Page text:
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Int J Epidemiol. 1993 Dec;22(6):1174-82.

Risk factors for mortality from acute lower respiratory tract infections in young Gambian children.

Author information

1
Medical Research Council Laboratories, Banjul, The Gambia.

Abstract

A case-control study has been undertaken in a rural area of The Gambia to evaluate risk factors for death from acute lower respiratory tract infections (ALRI) in young children. On the basis of a post-mortem interview 129 children aged < 2 years were thought to have died from ALRI. These cases were each matched according to age, sex, ethnic group, time and place of death with a child who had died from a cause other than an ALRI and with two live control children. Cases and controls were well matched. Comparison of cases and live controls suggested that exposure to smoke during cooking, parental smoking and exclusive, prolonged breastfeeding were associated with an increased risk of death from ALRI whilst sharing a bed with siblings, use of antenatal and welfare clinics and immunization were associated with a reduced risk of death from ALRI. No associations were found between mortality from ALRI and maternal education and literacy, socioeconomic status or with the age of the mother. Comparison of children who died from causes other than ALRI with the live controls showed a similar pattern of associations and no significant differences were found in any of the risk factors studied between children whose deaths were attributed to ALRI and those whose death was attributed to another cause. Association of death with exposure to smoke during cooking was the strongest risk factor identified. This risk might be altered by reducing smoke exposure during cooking.

PIP:

Acute lower respiratory tract infections (ALRI) are an important cause of mortality among children under 5 years old in many developing countries. While interventions aim to manage the occurrence of ALRI and the associated mortality through early diagnosis and treatment, efforts must also be taken to prevent the baseline infections. Birthweight, breastfeeding, overcrowding, and exposure to smoke are thought to influence young children's susceptibility to ALRI. The authors present results from a case-control study in a rural area of the Gambia where ALRI was found to be the most significant cause of death among individuals under 2 years old. The study was conducted to evaluate risk factors for mortality from these infections in young children. Post-mortem data on 129 under-2-year-olds thought to have died from ALRI were employed. Data for these cases were matched according to age, sex, ethnic group, and time and place of death with children who had died from other causes as well as with 2 groups of live control children. Results from the comparison between groups suggest that exposure to smoke during cooking, parental smoking, and exclusive, prolonged breast feeding were associated with an increased risk of death from ALRI. Sharing a bed with siblings, use of antenatal and welfare clinics, and immunization had an effect in the opposite direction. No associations were found between ALRI mortality and maternal education and literacy, socioeconomic status, or with mother's age. Comparing data on children who died from causes other than ALRI with the live controls yielded a similar pattern of associations and no significant differences were found in any of the risk factors studied between children whose deaths were attributed to ALRI and those whose death was attributed to another cause. Mortality was most strongly associated with exposure to smoke during cooking. The authors therefore note the need to reduce young children's exposure to such smoke in the interest of reducing the incidence and prevalence of ALRI.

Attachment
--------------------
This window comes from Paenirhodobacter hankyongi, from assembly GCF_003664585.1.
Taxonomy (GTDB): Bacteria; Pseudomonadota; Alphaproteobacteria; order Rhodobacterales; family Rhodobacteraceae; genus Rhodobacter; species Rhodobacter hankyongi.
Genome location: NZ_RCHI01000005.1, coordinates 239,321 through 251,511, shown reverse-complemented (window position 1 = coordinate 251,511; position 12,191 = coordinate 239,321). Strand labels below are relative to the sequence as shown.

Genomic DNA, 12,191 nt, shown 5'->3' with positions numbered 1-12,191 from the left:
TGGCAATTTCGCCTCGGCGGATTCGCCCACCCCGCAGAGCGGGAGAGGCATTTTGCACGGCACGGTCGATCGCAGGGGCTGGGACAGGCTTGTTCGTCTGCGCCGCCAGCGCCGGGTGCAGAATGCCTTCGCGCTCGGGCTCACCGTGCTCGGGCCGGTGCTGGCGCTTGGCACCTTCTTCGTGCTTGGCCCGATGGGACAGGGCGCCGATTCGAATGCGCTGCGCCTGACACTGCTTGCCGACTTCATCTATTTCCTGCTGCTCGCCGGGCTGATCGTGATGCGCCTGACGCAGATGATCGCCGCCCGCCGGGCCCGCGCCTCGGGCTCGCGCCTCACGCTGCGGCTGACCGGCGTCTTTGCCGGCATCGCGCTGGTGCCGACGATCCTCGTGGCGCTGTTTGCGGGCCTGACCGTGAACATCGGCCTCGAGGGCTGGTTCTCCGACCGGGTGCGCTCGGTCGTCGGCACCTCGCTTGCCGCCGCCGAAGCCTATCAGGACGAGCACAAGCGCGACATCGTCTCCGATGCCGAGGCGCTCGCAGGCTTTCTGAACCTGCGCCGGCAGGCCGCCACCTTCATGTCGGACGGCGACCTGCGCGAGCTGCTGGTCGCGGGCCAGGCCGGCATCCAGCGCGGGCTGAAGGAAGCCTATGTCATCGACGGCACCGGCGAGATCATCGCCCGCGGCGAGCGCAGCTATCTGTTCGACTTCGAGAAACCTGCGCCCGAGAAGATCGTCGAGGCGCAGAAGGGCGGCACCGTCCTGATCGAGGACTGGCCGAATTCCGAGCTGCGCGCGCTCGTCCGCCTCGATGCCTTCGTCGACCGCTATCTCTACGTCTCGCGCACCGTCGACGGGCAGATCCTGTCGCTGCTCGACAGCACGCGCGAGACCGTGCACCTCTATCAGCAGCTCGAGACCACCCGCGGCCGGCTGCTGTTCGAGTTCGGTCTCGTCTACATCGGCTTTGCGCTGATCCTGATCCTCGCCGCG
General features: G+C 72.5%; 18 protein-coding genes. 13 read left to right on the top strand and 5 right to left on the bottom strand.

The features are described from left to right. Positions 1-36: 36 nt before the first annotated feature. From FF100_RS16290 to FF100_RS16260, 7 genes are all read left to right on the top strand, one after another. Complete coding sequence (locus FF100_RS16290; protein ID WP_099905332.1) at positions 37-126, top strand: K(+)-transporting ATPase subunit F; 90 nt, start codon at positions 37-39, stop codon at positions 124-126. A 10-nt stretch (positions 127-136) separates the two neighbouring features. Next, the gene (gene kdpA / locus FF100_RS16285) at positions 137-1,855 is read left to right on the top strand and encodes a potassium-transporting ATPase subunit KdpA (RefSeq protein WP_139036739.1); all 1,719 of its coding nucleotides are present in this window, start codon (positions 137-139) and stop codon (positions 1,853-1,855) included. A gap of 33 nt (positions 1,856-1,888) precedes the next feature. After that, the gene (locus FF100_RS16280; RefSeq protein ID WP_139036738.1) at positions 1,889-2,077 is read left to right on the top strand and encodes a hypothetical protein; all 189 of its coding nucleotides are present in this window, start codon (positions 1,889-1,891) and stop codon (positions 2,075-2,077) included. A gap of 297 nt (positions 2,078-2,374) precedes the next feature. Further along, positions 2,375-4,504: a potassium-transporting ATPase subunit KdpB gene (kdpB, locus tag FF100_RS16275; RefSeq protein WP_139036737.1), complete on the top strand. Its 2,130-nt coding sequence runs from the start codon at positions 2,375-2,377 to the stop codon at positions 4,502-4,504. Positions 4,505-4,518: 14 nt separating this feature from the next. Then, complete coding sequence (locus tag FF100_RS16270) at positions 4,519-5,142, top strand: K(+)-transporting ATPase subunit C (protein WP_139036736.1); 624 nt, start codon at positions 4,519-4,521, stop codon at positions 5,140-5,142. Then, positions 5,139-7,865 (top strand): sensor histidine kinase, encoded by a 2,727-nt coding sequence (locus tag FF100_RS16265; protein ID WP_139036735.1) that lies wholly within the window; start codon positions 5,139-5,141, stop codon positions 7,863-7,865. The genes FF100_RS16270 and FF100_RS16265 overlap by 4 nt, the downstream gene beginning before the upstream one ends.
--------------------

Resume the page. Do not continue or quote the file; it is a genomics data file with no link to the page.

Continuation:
PMID:
8144302
DOI:
10.1093/ije/22.6.1174
[Indexed for MEDLINE]

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